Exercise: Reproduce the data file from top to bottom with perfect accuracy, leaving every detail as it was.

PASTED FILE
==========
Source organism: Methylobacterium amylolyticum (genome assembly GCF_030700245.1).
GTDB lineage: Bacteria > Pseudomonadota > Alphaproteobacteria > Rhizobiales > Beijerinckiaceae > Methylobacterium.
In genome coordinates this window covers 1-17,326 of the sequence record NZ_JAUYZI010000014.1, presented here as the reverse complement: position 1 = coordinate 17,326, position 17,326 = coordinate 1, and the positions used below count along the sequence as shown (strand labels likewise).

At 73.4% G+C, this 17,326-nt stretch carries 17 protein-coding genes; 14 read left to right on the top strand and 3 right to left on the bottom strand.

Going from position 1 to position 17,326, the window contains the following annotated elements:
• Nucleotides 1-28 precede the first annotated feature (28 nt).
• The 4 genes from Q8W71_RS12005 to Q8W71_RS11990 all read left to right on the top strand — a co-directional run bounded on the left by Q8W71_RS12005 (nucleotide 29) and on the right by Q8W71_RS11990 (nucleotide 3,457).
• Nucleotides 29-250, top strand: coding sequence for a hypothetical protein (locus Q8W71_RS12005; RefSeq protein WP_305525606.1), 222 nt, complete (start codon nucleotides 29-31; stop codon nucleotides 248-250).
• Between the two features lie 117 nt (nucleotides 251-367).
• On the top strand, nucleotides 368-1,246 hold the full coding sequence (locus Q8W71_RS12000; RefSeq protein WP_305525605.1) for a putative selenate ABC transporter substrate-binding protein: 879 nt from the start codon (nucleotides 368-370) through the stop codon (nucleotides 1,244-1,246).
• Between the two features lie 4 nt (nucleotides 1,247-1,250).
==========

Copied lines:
Source organism: Methylobacterium amylolyticum (genome assembly GCF_030700245.1).
GTDB lineage: Bacteria > Pseudomonadota > Alphaproteobacteria > Rhizobiales > Beijerinckiaceae > Methylobacterium.
In genome coordinates this window covers 1-17,326 of the sequence record NZ_JAUYZI010000014.1, presented here as the reverse complement: position 1 = coordinate 17,326, position 17,326 = coordinate 1, and the positions used below count along the sequence as shown (strand labels likewise).

At 73.4% G+C, this 17,326-nt stretch carries 17 protein-coding genes; 14 read left to right on the top strand and 3 right to left on the bottom strand.

Going from position 1 to position 17,326, the window contains the following annotated elements:
• Nucleotides 1-28 precede the first annotated feature (28 nt).
• The 4 genes from Q8W71_RS12005 to Q8W71_RS11990 all read left to right on the top strand — a co-directional run bounded on the left by Q8W71_RS12005 (nucleotide 29) and on the right by Q8W71_RS11990 (nucleotide 3,457).
• Nucleotides 29-250, top strand: coding sequence for a hypothetical protein (locus Q8W71_RS12005; RefSeq protein WP_305525606.1), 222 nt, complete (start codon nucleotides 29-31; stop codon nucleotides 248-250).
• Between the two features lie 117 nt (nucleotides 251-367).
• On the top strand, nucleotides 368-1,246 hold the full coding sequence (locus Q8W71_RS12000; RefSeq protein WP_305525605.1) for a putative selenate ABC transporter substrate-binding protein: 879 nt from the start codon (nucleotides 368-370) through the stop codon (nucleotides 1,244-1,246).
• Between the two features lie 4 nt (nucleotides 1,247-1,250).